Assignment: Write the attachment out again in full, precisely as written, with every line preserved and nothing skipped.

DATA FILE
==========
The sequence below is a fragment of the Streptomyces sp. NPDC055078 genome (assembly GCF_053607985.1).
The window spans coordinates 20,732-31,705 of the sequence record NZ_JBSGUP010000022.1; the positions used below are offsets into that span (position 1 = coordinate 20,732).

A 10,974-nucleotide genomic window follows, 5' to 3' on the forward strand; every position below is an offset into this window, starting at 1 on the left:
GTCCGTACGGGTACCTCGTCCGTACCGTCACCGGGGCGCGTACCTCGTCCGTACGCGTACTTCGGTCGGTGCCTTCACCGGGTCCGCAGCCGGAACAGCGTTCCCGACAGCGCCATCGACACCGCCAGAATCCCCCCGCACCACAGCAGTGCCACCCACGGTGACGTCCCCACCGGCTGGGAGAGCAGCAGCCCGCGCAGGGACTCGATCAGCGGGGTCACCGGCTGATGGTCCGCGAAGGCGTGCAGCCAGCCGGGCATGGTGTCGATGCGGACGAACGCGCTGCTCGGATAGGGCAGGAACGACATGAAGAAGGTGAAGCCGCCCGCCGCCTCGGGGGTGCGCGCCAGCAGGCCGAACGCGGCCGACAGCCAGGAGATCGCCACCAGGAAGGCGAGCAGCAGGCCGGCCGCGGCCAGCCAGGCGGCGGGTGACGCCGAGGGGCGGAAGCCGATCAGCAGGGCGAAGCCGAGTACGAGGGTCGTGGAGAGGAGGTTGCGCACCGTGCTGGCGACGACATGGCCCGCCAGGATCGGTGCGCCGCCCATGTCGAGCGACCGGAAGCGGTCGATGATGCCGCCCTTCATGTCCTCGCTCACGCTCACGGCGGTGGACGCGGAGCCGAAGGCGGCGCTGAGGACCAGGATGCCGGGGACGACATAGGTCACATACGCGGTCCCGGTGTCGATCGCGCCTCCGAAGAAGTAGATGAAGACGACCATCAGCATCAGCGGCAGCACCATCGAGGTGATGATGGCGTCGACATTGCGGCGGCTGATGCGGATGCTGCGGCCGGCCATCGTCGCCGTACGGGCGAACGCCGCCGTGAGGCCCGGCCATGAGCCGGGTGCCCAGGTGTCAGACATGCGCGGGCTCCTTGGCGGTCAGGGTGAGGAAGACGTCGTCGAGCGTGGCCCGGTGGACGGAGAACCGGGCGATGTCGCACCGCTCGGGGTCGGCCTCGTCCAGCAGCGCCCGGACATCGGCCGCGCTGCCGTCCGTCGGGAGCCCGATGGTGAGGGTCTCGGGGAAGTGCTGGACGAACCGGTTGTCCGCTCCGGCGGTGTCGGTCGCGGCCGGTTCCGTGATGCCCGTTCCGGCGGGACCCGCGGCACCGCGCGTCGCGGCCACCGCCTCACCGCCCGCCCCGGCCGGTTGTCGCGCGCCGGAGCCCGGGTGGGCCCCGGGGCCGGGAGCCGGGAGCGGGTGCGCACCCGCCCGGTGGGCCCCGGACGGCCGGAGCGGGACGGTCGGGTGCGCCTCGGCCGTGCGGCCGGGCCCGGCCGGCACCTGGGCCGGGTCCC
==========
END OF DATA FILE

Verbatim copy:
The sequence below is a fragment of the Streptomyces sp. NPDC055078 genome (assembly GCF_053607985.1).
The window spans coordinates 20,732-31,705 of the sequence record NZ_JBSGUP010000022.1; the positions used below are offsets into that span (position 1 = coordinate 20,732).

A 10,974-nucleotide genomic window follows, 5' to 3' on the forward strand; every position below is an offset into this window, starting at 1 on the left:
GTCCGTACGGGTACCTCGTCCGTACCGTCACCGGGGCGCGTACCTCGTCCGTACGCGTACTTCGGTCGGTGCCTTCACCGGGTCCGCAGCCGGAACAGCGTTCCCGACAGCGCCATCGACACCGCCAGAATCCCCCCGCACCACAGCAGTGCCACCCACGGTGACGTCCCCACCGGCTGGGAGAGCAGCAGCCCGCGCAGGGACTCGATCAGCGGGGTCACCGGCTGATGGTCCGCGAAGGCGTGCAGCCAGCCGGGCATGGTGTCGATGCGGACGAACGCGCTGCTCGGATAGGGCAGGAACGACATGAAGAAGGTGAAGCCGCCCGCCGCCTCGGGGGTGCGCGCCAGCAGGCCGAACGCGGCCGACAGCCAGGAGATCGCCACCAGGAAGGCGAGCAGCAGGCCGGCCGCGGCCAGCCAGGCGGCGGGTGACGCCGAGGGGCGGAAGCCGATCAGCAGGGCGAAGCCGAGTACGAGGGTCGTGGAGAGGAGGTTGCGCACCGTGCTGGCGACGACATGGCCCGCCAGGATCGGTGCGCCGCCCATGTCGAGCGACCGGAAGCGGTCGATGATGCCGCCCTTCATGTCCTCGCTCACGCTCACGGCGGTGGACGCGGAGCCGAAGGCGGCGCTGAGGACCAGGATGCCGGGGACGACATAGGTCACATACGCGGTCCCGGTGTCGATCGCGCCTCCGAAGAAGTAGATGAAGACGACCATCAGCATCAGCGGCAGCACCATCGAGGTGATGATGGCGTCGACATTGCGGCGGCTGATGCGGATGCTGCGGCCGGCCATCGTCGCCGTACGGGCGAACGCCGCCGTGAGGCCCGGCCATGAGCCGGGTGCCCAGGTGTCAGACATGCGCGGGCTCCTTGGCGGTCAGGGTGAGGAAGACGTCGTCGAGCGTGGCCCGGTGGACGGAGAACCGGGCGATGTCGCACCGCTCGGGGTCGGCCTCGTCCAGCAGCGCCCGGACATCGGCCGCGCTGCCGTCCGTCGGGAGCCCGATGGTGAGGGTCTCGGGGAAGTGCTGGACGAACCGGTTGTCCGCTCCGGCGGTGTCGGTCGCGGCCGGTTCCGTGATGCCCGTTCCGGCGGGACCCGCGGCACCGCGCGTCGCGGCCACCGCCTCACCGCCCGCCCCGGCCGGTTGTCGCGCGCCGGAGCCCGGGTGGGCCCCGGGGCCGGGAGCCGGGAGCGGGTGCGCACCCGCCCGGTGGGCCCCGGACGGCCGGAGCGGGACGGTCGGGTGCGCCTCGGCCGTGCGGCCGGGCCCGGCCGGCACCTGGGCCGGGTCCC